The mechanisms by which eukaryotes regulate gene expression are important for understanding many complex biological phenomena including human diseases. Prevention and treatment of such diseases have been and will continue to be improved by basic knowledge of gene regulation, especially because molecular mechanisms of transcriptional initiation are highly conserved in eukaryotic organisms ranging from human to yeast. This proposal will continue to investigate the following basic issues concerning molecular mechanisms of transcriptional regulation and chromatin structure in yeast, by combining molecular genetic, biochemical, functional genomic, and evolutionary approaches. First, we will investigate the molecular mechanisms by which the in vivo pattern of nucleosomes is established. We will a) identify heretofore unknown factors involved in nucleosome depletion at terminators, B) define DNA sequence requirements for nucleosome formation by selecting high affinity sites from randomized 147 bp fragments, C) functionally evaluate and mechanistically elucidate a transcription-based mechanism for statistical positioning of nucleosomes in coding regions, and D) define determinants of nucleosome occupancy and positioning by comparing the nucleosome patterns of genomic DNA from diverse yeast species in S. cerevisiae vs. nucleosome patterns in the endogenous organism. Second, we will use the anchor-away method for rapidly removing proteins from the nucleus to investigate fundamental aspects of Pol II transcriptional initiation and elongation including A) the nature and stability of the preinitiation complex, B) the role of CF1 (a complex involved in 3'end formation and termination) in initiation and elongation, C) the role of FACT and Spt6 in Pol II transcription and possible nucleosome eviction, and D) detailed examination of elongation factors for their functions in vivo. In addition, we will examine E) the unexpected role of histone H1 in transcription, F) the issue of whether Pol II elongation factors travel in a large complex throughout the coding regions, G) and the effect of temperature, growth conditions, and specific transcriptional regulatory proteins on the general relationship between Pol II transcription and RNA half-life. Third, we will use a novel conceptual and experimental approach to distinguish biological function from biological noise that is based on a comparison of physiological responses, RNA and transcription factor binding profiles, and effects of mutations in yeast species of varying evolutionary distance. We will explicitly measure biological noise by making functional measurements of evolutionary irrelevant or random-sequence DNA in yeast. Overall, the proposal will answer fundamental questions and address previously unknown aspects about the highly interlinked processes of Pol II transcription and nucleosome occupancy and positioning, as well as pioneer a new approach about distinguishing biological function from biological noise.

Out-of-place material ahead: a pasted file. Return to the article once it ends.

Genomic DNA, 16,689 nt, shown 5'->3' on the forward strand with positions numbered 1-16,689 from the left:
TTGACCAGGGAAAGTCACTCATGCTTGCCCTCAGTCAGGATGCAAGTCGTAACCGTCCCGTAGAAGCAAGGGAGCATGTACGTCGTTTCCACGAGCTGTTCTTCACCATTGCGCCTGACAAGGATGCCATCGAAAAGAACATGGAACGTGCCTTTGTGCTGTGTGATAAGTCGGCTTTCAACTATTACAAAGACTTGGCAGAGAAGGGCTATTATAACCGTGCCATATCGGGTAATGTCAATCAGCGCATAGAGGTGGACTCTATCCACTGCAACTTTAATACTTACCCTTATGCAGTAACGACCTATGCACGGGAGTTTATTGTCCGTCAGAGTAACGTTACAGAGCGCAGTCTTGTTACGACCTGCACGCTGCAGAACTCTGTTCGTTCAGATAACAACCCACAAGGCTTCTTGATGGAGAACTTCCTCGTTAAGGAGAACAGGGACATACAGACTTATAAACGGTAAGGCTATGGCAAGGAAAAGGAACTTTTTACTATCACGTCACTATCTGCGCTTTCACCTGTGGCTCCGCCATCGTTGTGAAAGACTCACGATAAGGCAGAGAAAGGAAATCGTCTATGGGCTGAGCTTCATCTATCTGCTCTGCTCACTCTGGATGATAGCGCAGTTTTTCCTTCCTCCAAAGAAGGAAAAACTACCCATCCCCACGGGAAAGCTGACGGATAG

Regulation of gene expression is a critical aspect of many biological phenomena (e.g. cell growth, development of multicellular organisms, the response to environmental conditions, and evolution), and alteration of normal gene regulation can lead to human disease. This proposal investigates fundamental molecular mechanisms of gene regulation at several levels, and it also uses a novel functional evolutionary approach to understand broad issues related to biological function. The results will continue to shed new light on fundamental issues in gene regulation and will have a significant impact on our understanding of human biology and disease.
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